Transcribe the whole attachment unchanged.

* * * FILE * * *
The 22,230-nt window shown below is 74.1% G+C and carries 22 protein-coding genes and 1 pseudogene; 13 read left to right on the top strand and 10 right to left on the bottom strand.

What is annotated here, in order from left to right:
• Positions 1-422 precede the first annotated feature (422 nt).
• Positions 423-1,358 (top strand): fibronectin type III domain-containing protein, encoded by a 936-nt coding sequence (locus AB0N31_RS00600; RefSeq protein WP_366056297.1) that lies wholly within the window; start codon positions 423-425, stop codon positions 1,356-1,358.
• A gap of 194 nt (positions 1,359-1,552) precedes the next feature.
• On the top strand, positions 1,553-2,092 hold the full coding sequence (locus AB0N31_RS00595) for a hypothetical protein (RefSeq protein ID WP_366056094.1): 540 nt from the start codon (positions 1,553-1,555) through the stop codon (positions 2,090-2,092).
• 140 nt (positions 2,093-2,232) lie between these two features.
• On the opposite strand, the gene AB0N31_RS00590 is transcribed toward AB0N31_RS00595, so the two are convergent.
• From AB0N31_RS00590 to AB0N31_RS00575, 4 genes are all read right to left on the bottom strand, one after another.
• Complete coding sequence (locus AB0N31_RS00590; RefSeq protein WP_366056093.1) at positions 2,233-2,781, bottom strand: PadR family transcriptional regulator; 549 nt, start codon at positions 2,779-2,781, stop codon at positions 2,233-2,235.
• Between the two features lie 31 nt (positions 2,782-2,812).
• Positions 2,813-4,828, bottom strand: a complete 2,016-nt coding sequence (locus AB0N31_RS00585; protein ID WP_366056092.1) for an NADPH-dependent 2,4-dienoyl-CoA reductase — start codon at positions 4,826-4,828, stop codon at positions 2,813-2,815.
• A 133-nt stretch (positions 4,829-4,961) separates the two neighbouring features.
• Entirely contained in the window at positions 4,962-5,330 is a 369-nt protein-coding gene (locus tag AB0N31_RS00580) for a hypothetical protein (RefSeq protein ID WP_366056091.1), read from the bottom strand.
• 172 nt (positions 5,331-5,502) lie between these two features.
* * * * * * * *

The 22,230-nt window shown below is 74.1% G+C and carries 22 protein-coding genes and 1 pseudogene; 13 read left to right on the top strand and 10 right to left on the bottom strand.

What is annotated here, in order from left to right:
• Positions 1-422 precede the first annotated feature (422 nt).
• Positions 423-1,358 (top strand): fibronectin type III domain-containing protein, encoded by a 936-nt coding sequence (locus AB0N31_RS00600; RefSeq protein WP_366056297.1) that lies wholly within the window; start codon positions 423-425, stop codon positions 1,356-1,358.
• A gap of 194 nt (positions 1,359-1,552) precedes the next feature.
• On the top strand, positions 1,553-2,092 hold the full coding sequence (locus AB0N31_RS00595) for a hypothetical protein (RefSeq protein ID WP_366056094.1): 540 nt from the start codon (positions 1,553-1,555) through the stop codon (positions 2,090-2,092).
• 140 nt (positions 2,093-2,232) lie between these two features.
• On the opposite strand, the gene AB0N31_RS00590 is transcribed toward AB0N31_RS00595, so the two are convergent.
• From AB0N31_RS00590 to AB0N31_RS00575, 4 genes are all read right to left on the bottom strand, one after another.
• Complete coding sequence (locus AB0N31_RS00590; RefSeq protein WP_366056093.1) at positions 2,233-2,781, bottom strand: PadR family transcriptional regulator; 549 nt, start codon at positions 2,779-2,781, stop codon at positions 2,233-2,235.
• Between the two features lie 31 nt (positions 2,782-2,812).
• Positions 2,813-4,828, bottom strand: a complete 2,016-nt coding sequence (locus AB0N31_RS00585; protein ID WP_366056092.1) for an NADPH-dependent 2,4-dienoyl-CoA reductase — start codon at positions 4,826-4,828, stop codon at positions 2,813-2,815.
• A 133-nt stretch (positions 4,829-4,961) separates the two neighbouring features.
• Entirely contained in the window at positions 4,962-5,330 is a 369-nt protein-coding gene (locus tag AB0N31_RS00580) for a hypothetical protein (RefSeq protein ID WP_366056091.1), read from the bottom strand.
• 172 nt (positions 5,331-5,502) lie between these two features.